Thomas Jefferson: A Biography

By Nathan Schachner | Go to book overview
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CHAPTER 30 A Stranger to the Scene

JEFFERSON was only a month short of his forty-seventh birthday when he assumed his duties as Secretary of State. Dr. Benjamin Rush, with whom he had visited at Philadelphia on his way to New York, thought that he dressed plainly and that his manners had not changed as a result of his European experience. Much to the eminent doctor's satisfaction, Jefferson still considered himself a republican and deplored John Adams's alleged shift in opinion to a more aristocrarical idea, even though he spoke of him with respect and affection as a great and upright man.1 What brought about this new view of Adams were the stories that assiduously circulated of his attempt to introduce monarchical salutations and courtly protocol into the business of government.

A more detailed--and more critical--description of the new Secretary of State at this time has come to us from the pen of William Maclay, backwoods Pennsylvania radical and United States Senator. To this fierce egalitarian, all Virginia gentlemen were suspect as essential aristocrats, and Jefferson's much-touted republicanism seemed but a pale simulacrum of the real thing.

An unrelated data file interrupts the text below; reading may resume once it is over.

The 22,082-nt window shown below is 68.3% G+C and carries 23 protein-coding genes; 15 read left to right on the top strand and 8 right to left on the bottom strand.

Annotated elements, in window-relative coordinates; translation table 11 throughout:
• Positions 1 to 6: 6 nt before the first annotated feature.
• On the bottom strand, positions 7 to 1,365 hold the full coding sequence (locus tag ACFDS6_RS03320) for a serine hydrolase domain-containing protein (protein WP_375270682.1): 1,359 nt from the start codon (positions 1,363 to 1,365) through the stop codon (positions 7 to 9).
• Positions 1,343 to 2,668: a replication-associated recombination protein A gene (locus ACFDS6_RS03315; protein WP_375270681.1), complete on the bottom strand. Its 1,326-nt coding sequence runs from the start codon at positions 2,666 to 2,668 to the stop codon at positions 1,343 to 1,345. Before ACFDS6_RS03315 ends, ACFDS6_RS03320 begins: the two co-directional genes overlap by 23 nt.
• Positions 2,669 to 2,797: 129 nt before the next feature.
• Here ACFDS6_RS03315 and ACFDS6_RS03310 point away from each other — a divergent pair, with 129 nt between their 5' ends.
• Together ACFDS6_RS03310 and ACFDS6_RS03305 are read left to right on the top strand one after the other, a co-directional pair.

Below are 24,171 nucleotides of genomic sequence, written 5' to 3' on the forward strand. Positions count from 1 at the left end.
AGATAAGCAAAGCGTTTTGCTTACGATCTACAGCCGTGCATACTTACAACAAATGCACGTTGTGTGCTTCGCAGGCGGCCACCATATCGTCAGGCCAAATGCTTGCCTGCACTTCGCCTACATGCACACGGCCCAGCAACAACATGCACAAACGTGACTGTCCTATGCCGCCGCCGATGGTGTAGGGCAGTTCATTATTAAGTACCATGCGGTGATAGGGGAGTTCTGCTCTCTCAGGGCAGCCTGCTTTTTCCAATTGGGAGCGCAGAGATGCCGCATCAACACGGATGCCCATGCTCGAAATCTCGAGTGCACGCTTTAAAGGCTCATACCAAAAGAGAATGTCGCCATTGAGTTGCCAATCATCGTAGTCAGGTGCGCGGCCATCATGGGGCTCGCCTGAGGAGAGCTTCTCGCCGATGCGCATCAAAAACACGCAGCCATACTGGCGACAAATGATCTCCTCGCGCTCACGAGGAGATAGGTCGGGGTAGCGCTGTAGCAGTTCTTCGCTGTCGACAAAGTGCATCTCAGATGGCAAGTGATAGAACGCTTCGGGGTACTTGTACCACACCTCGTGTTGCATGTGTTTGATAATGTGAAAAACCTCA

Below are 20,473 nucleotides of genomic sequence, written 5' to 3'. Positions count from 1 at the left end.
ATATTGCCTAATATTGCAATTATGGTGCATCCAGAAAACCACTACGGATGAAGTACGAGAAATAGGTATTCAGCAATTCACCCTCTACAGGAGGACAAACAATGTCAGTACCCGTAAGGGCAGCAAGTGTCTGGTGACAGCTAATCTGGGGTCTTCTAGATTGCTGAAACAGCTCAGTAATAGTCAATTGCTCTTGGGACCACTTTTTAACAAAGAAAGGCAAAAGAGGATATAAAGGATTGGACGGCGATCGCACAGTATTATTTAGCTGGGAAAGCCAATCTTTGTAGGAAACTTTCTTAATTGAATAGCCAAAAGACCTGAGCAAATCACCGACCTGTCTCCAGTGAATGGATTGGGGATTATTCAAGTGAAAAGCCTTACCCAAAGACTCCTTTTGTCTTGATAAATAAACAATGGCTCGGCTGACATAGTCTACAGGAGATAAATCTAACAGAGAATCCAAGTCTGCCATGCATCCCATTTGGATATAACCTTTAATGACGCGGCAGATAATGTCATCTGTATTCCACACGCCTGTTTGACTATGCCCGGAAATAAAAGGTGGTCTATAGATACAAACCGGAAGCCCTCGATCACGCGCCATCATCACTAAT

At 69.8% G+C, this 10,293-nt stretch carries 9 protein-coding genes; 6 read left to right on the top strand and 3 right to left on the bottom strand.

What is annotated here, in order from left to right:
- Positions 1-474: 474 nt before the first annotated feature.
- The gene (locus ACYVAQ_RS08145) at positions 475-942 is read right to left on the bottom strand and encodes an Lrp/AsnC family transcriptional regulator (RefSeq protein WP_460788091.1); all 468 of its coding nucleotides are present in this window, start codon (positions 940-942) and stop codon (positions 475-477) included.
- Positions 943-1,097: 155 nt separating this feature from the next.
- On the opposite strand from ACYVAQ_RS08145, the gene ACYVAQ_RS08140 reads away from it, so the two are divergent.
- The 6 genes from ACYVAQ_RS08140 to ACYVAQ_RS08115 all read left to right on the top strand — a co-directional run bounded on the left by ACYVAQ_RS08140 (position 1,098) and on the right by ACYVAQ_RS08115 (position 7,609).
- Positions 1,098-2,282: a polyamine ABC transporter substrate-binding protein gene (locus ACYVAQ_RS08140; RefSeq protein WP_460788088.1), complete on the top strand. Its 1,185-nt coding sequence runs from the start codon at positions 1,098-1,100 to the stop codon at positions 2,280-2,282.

He met Jefferson for the first time in May, 1790, and that night set down his impressions of the author of the Declaration of Independence. " Jefferson is a slender man," he wrote; "has rather the air of stiffness in his manner; his clothes seem too small for him; he sits in a lounging manner, on one hip commonly, and with one of his shoulders elevated much above the other; his face has a sunny aspect; his whole figure has a loose, shackling air. He had a rambling, vacant took, and nothing of that firm, collected deportment which I expected would dignify the presence of a secretary or minister. I looked for gravity, but a laxity of manner seemed shed about him. He spoke almost without ceasing. But even his discourse partook of his personal demeanor. It was loose and rambling, and yet he scattered information wherever he went, and some even brilliant sentiments sparkled from him. The information which he gave us respecting foreign ministers, etc., was all high-spiced. He had been long enough abroad to catch the tone of European folly."2

Maclay's somewhat caustic description has been too readily accepted as standard for the Jefferson of this period. Yet Maclay himself contradicted this alleged loose-shackledness of posture and behavior, this lack of collected deportment and gravity, by his own comment of only a month later. Then, while dismissing Hamilton as a "skite" and possessed of a "very boyish,

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